This isn't new for Apple. It's the same way the company approaches licensing in all its boxed consumer software. I can buy a Snow Leopard Family Pack, sure, but if I buy a single-user version of Snow Leopard, it'll install on all the family computers just the same.
Apple's approach is simple. It's an honor thing. The company believes that, given the choice, people will do the right thing. It also understands that anti-piracy techniques don't stop pirates, but they do get in the way of honest users.
I applaud Apple's efforts here. Sure, there are folks who will never pay for software, music or any other content if they can find a way to do so. They'll even convince themselves that it's OK to do so. (The ability to justify our actions through reason is so prevalent is our society, we even have a word for it: rationalization.) The fact is, most people will do the right thing, especially when doing the right thing is easy for them and doesn't make their life harder.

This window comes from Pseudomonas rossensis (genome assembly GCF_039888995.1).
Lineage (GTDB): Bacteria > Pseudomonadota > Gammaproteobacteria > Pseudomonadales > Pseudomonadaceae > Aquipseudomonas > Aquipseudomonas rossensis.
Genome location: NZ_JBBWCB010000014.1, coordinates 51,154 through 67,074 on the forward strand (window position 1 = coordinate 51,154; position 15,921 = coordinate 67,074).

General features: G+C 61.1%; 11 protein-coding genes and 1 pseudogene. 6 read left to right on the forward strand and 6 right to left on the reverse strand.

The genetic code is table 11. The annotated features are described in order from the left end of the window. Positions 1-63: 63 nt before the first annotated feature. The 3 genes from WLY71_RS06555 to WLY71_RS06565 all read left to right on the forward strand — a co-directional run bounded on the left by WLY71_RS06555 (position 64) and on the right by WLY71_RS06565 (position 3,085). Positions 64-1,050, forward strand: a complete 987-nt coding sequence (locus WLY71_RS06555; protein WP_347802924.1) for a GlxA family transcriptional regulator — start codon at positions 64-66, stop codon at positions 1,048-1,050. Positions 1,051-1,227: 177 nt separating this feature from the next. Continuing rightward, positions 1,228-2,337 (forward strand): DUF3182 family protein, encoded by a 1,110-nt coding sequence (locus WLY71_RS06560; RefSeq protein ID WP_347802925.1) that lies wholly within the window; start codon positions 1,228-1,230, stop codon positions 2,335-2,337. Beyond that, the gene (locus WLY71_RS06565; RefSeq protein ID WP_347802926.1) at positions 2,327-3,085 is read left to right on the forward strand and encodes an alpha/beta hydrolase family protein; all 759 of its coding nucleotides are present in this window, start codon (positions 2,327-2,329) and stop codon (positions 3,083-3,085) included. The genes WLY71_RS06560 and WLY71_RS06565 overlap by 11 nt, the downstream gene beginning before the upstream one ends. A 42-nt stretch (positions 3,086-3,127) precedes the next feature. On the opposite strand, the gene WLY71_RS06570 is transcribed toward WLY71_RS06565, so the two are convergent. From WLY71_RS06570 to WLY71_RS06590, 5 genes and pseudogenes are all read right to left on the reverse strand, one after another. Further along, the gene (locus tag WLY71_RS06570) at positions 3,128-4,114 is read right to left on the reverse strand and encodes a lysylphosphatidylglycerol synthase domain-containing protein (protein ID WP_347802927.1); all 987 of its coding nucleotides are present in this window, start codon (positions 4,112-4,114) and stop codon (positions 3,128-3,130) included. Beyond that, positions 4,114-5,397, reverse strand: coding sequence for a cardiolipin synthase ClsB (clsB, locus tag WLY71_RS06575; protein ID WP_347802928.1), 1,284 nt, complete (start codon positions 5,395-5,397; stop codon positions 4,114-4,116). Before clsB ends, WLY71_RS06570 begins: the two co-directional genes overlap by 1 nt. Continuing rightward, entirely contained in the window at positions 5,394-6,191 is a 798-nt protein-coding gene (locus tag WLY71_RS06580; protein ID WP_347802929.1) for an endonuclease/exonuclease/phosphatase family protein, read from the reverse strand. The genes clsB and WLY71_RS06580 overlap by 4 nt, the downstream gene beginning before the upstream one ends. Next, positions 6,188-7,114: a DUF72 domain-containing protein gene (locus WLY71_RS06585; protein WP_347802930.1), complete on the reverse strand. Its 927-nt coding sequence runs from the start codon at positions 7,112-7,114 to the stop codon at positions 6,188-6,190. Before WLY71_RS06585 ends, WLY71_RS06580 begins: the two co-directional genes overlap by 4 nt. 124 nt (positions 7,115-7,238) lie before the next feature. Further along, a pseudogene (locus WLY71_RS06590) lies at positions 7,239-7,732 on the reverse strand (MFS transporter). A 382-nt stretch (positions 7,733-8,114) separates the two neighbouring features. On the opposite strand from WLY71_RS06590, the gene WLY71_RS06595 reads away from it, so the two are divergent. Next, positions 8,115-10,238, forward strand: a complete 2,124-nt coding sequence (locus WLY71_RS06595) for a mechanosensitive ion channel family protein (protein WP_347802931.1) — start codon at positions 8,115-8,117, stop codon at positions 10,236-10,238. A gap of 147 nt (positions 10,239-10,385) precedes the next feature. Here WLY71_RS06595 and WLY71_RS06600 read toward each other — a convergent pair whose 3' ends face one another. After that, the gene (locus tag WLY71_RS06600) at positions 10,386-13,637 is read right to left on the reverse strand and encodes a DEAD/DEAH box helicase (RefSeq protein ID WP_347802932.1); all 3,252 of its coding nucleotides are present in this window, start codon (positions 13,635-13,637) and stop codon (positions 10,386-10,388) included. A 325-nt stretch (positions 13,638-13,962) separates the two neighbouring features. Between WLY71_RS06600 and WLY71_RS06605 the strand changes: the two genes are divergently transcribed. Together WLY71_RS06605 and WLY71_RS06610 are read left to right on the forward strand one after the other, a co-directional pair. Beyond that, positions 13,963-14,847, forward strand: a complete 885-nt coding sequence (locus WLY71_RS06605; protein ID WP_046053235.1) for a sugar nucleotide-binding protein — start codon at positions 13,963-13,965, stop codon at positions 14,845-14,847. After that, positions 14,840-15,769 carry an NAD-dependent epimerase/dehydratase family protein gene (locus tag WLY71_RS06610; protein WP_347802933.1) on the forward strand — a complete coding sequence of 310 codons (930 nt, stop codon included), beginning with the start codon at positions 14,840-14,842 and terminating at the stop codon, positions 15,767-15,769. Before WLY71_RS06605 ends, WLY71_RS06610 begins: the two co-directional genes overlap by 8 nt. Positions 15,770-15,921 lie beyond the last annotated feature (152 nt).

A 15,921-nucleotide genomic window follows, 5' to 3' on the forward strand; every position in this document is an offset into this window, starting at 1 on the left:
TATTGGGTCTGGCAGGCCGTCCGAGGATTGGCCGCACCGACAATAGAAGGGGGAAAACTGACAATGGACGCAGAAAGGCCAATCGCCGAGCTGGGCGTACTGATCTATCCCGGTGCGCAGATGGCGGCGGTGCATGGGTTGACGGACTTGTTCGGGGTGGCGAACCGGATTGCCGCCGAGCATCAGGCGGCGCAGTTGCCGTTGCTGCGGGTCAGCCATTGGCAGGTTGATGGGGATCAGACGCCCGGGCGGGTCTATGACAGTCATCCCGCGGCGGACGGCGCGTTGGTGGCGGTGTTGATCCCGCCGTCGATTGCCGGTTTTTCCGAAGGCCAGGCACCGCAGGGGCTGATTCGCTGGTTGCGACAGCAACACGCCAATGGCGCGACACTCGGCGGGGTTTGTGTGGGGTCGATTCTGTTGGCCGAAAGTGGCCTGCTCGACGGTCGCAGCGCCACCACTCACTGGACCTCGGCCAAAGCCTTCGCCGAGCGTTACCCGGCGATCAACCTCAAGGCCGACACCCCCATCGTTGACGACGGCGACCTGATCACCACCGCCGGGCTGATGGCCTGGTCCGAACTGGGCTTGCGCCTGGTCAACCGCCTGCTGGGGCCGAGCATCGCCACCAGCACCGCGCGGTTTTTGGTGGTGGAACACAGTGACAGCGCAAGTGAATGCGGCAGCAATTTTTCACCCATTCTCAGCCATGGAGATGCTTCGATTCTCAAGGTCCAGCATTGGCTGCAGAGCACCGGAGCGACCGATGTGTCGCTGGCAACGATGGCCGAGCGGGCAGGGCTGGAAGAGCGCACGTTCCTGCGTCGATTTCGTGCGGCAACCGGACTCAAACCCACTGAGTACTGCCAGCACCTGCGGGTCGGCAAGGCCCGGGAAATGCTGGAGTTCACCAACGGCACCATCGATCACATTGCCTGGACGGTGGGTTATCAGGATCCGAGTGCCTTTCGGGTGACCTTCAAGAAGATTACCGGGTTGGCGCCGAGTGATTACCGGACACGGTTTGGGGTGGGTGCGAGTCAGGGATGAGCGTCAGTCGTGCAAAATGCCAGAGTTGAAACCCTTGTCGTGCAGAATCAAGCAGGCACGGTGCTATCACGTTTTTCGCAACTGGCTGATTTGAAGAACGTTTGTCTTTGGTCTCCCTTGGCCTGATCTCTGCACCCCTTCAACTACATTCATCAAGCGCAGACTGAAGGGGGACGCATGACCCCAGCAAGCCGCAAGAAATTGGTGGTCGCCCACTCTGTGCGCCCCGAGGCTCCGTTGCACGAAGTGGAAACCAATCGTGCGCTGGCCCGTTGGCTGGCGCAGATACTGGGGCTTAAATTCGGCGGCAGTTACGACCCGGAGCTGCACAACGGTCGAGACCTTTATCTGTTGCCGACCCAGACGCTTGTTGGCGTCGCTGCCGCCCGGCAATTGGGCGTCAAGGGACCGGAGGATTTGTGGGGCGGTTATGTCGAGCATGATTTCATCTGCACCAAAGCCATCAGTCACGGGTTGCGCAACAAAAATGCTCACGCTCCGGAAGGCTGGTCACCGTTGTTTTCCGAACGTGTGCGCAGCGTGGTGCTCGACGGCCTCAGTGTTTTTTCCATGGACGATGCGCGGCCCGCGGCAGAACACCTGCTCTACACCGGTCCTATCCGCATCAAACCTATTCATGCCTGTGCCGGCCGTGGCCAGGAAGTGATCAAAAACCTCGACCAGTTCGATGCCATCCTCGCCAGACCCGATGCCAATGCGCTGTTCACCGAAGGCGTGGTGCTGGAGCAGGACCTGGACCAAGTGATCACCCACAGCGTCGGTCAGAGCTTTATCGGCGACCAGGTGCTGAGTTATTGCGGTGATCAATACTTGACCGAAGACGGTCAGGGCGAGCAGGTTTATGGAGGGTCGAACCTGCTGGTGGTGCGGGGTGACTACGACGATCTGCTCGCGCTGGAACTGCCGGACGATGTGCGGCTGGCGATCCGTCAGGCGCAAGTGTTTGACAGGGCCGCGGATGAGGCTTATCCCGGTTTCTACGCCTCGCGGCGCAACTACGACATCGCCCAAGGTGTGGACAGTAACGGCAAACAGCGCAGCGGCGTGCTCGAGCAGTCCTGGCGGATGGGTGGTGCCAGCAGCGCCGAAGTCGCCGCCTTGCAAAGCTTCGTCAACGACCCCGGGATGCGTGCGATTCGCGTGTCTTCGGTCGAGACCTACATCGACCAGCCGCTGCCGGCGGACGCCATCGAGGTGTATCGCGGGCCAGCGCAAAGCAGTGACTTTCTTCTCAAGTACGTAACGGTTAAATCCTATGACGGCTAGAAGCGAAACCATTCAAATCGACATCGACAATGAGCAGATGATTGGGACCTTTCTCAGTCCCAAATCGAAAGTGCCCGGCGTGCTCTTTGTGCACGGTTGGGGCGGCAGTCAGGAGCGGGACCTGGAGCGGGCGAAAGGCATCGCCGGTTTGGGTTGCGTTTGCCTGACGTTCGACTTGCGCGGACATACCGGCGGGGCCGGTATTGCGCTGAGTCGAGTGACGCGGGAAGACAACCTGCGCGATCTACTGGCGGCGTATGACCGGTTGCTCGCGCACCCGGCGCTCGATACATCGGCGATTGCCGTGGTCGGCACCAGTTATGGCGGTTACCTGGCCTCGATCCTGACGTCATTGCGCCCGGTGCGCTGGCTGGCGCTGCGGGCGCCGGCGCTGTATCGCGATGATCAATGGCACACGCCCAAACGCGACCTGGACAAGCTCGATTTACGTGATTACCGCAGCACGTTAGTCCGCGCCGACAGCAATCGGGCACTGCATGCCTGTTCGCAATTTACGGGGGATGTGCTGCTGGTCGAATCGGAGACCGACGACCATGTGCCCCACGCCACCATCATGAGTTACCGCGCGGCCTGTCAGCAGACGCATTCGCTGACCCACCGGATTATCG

I depend on software for so many aspects of my life. For work, for play, and everything in between. I want these developers, who have the talent and ability to create the tools and content I use, to be successful. I want them to succeed for the most selfish of reasons: I want them to create more great stuff I can use. The Mac App Store represents the kind of the thinking that will help make this possible, and Apple's terms in this case are a model for the industry.
So, forget the fact that you can get a copy of some app without paying for it. It doesn't matter whether the Mac App Store was cracked or not. Forget the rationalizations. Show developers that this model works, and it's a win for users and developers.
Remember: it's an honor thing. And that's a good thing.
Michael Gartenberg is a technology analyst at Gartner who covers technology and mobility. All opinions in this column are his own.